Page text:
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Jerry Dryer is the president of Dairy & Food Market Analyst Inc.
In trading at the Chicago Mercantile Exchange, cheese prices have moved lower for the past several weeks.
The simple answer: Prices were too high for too long.
But there's more to the story.
At the close of business on Nov. 14, the price for 500-pound barrels had declined 27.5 cents during the previous four weeks, while 40-pound blocks slid 14 cents in the same period. Further declines are now expected.
A combination of forces have teamed up to drive the cheese market sharply lower. With the block market at $1.60 since the end of July, retail sales finally took a major hit during September. Here's the evidence: Through Oct. 18, year-to-date, cheese sales were up 4 percent. For the most recent 13 weeks (mid-July through mid-October), sales were up 2.9 percent.
Earlier in the year, retail cheese sales were up as much as 6 percent. Natural cheese sales had been up more than 6 percent; but lackluster process cheese sales pulled the total lower.
Process cheese sales are also down in the foodservice sector; in some cases, sharply lower. With no end in sight to record-high beef prices, foodservice promotions for cheeseburgers are and will remain nil, thus taking a big bite out of already-suffering process cheese sales.
Bottom line: Cheese sales have fallen through the floor. But what about the supply side?
With the cash markets tilted heavily toward cheese, increasing volumes of milk have gone into the cheese vat rather than the butter churn. High cheese prices and low butterfat prices also prompted cheesemakers to fortify their vats with skim
Block cheese supplies remained in relatively good balance with demand until recently. Barrel cheese supplies have been long for sometime.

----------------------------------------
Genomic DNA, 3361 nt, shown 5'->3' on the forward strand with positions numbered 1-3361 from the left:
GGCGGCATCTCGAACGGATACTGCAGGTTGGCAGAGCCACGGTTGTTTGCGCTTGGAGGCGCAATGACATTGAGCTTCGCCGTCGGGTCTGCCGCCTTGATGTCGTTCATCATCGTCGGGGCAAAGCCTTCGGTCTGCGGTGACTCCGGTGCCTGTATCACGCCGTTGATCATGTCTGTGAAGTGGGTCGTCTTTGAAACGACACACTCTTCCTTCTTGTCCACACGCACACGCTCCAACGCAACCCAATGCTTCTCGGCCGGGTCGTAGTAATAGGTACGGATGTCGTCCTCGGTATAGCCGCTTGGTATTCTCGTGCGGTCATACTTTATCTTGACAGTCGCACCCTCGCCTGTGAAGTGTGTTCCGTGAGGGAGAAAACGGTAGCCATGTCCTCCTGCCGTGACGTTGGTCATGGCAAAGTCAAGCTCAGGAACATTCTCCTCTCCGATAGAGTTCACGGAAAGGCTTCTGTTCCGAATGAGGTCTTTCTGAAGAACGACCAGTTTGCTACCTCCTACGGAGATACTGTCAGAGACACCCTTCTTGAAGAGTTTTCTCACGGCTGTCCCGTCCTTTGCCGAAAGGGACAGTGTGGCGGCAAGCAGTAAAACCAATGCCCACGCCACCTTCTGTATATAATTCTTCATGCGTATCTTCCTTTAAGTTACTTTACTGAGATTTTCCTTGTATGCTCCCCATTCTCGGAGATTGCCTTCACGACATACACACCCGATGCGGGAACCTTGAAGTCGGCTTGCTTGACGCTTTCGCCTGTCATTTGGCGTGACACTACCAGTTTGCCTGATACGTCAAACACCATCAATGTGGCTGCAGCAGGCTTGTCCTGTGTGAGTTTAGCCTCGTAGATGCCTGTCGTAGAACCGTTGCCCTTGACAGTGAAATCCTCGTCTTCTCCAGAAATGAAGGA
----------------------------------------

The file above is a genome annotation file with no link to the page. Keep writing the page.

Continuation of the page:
Some cheese makers tell me they are still scrambling to fill orders between now and the end of the year. Others are turning away milk and trimming production schedules in hopes they don't accumulate expensive inventories in a declining market.
With the cheese price retreating, buyers are sitting on their hands and waiting for further price declines. Like cheesemakers, end users don't want to get caught with pricy inventory in a declining market.
Meanwhile, butter makers are in search of cream and supplies are relatively tight. Butter sales at retail are strong and planned holiday promotions are pulling more butter out of inventory. Foodservice sales are ticking higher seasonally.
Cream utilization in other products—eggnog, whipping cream and cream cheese—is seasonally high and ice cream production hasn't faded away seasonally as much as usual. Bottom line: Butter inventories are being pulled sharply lower. Given the seasonal nature of butter and high-cream product sales, however, any price gains for butter likely will be short-lived.
Still expect strength in the butter price and weakness in the cheese price will shift some milk back to the butter churn, especially late in the year as fresh cream product sales come off their holiday peak.
Look for the cheese market to return to relative balance early in the first quarter of next year. Regardless of how low the cheese price gets between now and the end of the year, there will be price recovery beginning in the first quarter of 2004.
Other commentaries and analysis by Jerry Dryer ...
* CHEESE MARKET ANALYSIS: Expect a smoother cheese market roller coaster ride
* CHEESE MARKET ANALYSIS: Weather, feed and culling to keep cheese prices high
* CHEESE MARKET ANALYSIS: Cheese prices: How high? How long?
* CHEESE MARKET ANALYSIS: Cheese prices will retreat -- but when?
* Cheese prices to remain low for 2003
* CHEESE MARKET ANALYSIS: Cheese prices are on the way up
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